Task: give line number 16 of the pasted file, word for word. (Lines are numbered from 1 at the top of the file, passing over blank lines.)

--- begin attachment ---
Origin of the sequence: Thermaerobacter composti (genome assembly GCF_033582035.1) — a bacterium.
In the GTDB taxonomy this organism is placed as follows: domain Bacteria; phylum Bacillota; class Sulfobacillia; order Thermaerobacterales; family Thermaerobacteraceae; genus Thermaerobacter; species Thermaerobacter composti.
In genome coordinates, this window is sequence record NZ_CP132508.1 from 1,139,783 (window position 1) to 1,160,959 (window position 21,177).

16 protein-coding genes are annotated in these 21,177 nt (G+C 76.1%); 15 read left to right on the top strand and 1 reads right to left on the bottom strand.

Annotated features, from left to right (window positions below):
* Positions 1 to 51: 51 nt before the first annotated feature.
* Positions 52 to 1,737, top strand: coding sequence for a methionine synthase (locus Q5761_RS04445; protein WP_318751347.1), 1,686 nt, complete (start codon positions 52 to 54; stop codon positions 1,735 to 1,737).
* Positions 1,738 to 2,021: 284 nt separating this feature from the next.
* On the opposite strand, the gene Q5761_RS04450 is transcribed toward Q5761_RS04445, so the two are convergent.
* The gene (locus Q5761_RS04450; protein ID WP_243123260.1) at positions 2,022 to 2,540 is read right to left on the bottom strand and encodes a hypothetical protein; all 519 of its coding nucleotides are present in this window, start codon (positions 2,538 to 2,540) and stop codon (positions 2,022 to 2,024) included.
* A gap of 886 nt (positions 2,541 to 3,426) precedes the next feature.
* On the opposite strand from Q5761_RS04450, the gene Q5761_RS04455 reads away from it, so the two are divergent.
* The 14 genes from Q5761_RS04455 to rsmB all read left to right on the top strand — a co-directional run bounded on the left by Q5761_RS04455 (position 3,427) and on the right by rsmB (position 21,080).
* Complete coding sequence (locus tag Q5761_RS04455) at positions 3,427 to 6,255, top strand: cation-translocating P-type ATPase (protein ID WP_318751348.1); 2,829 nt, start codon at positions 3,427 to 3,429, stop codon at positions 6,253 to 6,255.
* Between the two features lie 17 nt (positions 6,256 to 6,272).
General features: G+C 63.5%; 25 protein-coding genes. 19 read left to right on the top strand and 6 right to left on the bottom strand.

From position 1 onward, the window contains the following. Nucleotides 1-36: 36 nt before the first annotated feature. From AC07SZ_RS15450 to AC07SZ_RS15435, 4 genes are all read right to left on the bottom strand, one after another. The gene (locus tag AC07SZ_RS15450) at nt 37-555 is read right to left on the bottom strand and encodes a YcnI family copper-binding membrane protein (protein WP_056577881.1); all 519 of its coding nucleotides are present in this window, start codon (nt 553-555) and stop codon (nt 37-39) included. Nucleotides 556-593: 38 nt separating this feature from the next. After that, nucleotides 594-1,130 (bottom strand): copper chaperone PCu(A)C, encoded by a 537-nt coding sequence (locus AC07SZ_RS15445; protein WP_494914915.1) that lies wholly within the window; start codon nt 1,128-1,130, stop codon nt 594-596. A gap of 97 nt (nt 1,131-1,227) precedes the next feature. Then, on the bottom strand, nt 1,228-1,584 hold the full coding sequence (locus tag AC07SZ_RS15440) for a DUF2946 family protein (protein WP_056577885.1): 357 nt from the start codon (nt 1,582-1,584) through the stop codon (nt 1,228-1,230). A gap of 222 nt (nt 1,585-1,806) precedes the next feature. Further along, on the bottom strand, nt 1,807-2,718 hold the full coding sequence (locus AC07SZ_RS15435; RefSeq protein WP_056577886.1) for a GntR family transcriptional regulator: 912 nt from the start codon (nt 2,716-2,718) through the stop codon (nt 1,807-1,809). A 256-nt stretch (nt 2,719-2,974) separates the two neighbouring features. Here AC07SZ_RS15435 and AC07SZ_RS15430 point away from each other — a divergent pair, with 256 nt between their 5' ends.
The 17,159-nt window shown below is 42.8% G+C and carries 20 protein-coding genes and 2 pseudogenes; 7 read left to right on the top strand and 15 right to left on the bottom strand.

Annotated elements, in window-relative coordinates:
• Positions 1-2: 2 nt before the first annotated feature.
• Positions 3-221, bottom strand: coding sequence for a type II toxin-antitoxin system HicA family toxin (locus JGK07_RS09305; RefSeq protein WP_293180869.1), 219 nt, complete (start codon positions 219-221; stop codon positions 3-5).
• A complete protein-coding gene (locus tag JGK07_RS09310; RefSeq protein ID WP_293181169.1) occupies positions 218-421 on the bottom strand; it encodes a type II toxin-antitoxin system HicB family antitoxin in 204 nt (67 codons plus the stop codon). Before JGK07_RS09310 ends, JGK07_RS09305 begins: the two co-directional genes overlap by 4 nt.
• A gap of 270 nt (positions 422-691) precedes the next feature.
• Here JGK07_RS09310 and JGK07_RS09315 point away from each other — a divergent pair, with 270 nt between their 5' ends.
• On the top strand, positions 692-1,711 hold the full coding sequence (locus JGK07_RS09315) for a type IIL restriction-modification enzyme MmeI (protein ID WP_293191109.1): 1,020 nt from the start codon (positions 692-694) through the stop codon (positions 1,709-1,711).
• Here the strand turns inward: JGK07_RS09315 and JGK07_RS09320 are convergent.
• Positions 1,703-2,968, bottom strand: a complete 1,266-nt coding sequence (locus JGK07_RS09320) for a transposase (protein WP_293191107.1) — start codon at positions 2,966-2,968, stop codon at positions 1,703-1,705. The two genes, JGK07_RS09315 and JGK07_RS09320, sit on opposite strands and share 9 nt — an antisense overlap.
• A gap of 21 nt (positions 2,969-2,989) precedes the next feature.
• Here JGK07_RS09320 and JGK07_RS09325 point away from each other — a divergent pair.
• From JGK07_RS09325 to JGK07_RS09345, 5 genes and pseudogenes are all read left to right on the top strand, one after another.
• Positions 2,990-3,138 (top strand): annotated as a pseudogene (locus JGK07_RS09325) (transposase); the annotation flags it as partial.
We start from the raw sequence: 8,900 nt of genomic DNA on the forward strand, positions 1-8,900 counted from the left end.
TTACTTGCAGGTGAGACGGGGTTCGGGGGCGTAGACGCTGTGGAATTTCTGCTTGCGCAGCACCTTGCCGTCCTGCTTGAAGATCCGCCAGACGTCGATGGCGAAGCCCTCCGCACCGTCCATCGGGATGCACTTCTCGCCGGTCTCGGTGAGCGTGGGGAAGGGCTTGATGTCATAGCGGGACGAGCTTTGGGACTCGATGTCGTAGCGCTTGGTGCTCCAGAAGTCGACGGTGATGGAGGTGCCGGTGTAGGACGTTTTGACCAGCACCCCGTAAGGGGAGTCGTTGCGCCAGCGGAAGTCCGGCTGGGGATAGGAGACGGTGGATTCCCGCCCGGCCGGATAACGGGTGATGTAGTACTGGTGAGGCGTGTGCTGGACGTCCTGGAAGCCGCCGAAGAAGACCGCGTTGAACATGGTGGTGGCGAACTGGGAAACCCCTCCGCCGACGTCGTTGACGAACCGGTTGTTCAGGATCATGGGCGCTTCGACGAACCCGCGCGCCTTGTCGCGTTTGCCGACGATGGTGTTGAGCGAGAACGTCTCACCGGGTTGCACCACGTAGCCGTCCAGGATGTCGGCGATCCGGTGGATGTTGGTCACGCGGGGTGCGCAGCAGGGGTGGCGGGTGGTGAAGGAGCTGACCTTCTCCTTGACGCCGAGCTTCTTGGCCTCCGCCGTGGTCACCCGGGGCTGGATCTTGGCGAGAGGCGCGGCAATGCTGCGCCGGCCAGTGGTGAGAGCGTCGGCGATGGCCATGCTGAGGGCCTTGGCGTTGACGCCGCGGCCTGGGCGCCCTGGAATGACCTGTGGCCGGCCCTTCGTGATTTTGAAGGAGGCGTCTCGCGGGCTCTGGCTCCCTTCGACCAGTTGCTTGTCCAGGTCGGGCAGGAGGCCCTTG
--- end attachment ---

General features: G+C 63.5%; 25 protein-coding genes. 19 read left to right on the top strand and 6 right to left on the bottom strand.